WASHINGTON -- While at a cake-cutting ceremony to mark the service’s 245th birthday, the Army secretary said a cake is a remarkable, fitting symbol.
A cake is a combination of different ingredients that is placed under intense heat, he said, but later results in a spectacular creation.
“The Army recipe is similar: where people from every corner of the nation come together and in the face of great challenges, achieve the extraordinary,” Secretary Ryan D. McCarthy said Friday.
This is even more relevant today, he said. The Army currently has over 178,000 Soldiers deployed around the world. Soldiers have also surged to hotspot cities to combat the COVID-19 pandemic, and Army scientists are working around the clock to develop a vaccine, he added.
And, most recently, Soldiers have helped the voices of peaceful demonstrators be safely heard in cities across the nation.
“I am incredibly proud of the bravery of our men and women,” he said, “and the work that is being done here and abroad.”
McCarthy and other senior leaders spoke during the ceremony at the Pentagon, which was part of several traditional birthday events held virtually last week.
While the seats inside the auditorium were empty this year, the spirit of diversity was fully present.
During the ceremony, seven Soldiers of various cultural backgrounds walked onto the stage to recite a vow to serve the nation longer.
“American Soldiers represent the diversity of America,” said Army Chief of Staff Gen. James C. McConville, who administered the oath of enlistment. “And they represent the very best of America.”
Regardless of someone’s race or ethnicity, the general said the Army must provide positive command climates where everyone is treated equally with dignity and respect.
“We win by doing the right things, the right way,” he said. “We win by building cohesive teams that are highly trained, disciplined and fit. And we win through our people.”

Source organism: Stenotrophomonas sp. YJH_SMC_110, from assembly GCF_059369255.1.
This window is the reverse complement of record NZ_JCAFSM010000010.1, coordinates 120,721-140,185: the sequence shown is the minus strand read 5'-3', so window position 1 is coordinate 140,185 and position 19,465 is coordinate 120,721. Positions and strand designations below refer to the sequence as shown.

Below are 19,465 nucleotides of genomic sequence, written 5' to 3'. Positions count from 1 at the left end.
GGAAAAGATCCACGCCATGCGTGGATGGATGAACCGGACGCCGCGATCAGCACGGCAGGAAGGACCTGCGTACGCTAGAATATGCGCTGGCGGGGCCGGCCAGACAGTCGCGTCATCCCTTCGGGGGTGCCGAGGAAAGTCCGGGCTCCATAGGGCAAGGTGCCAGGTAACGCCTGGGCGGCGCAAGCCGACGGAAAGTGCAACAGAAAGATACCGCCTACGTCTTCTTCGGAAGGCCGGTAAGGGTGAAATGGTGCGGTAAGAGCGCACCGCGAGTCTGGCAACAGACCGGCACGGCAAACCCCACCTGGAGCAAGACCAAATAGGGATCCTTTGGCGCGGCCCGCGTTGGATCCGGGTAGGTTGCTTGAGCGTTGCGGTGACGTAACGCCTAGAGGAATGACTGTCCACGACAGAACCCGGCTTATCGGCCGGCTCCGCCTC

The Army’s history is full of Soldiers who served beyond the call of duty. One of them was Sgt. William Carney, who fought in the Civil War for the Union Army.
Carney, who was born into slavery and later became the first black Medal of Honor recipient, was there for his squad when it counted, said Sgt. Maj. of the Army Michael A. Grinston.
During the Battle of Fort Wagner in South Carolina in 1863, Carney rushed to catch the American flag from falling after his unit’s color guard was fatally shot.
While under fire, Carney planted the colors and despite being shot twice himself, he still removed the flag when troops had to move back.
“He put his nation, his freedom and fellow Soldiers first,” Grinston said. “Just like all of you that are serving the nation now, you put people first because winning matters.”
The Army birthday, which is Sunday, is not only simply about capturing its legacy, McCarthy said, adding there is also earnest hope in the year to come.
“Birthdays are more than just a celebration of the years that have passed, but also a nod to the future. The opportunity for growth and the determination for change,” he said.
One thing, though, that will certainly remain is the Army’s mission.
“For 245 years, the Army has safeguarded democracy and defended the nation against the threats we faced,” McCarthy said. “That is what we do best. Every time the nation calls, no matter the threat, the Army always responds.”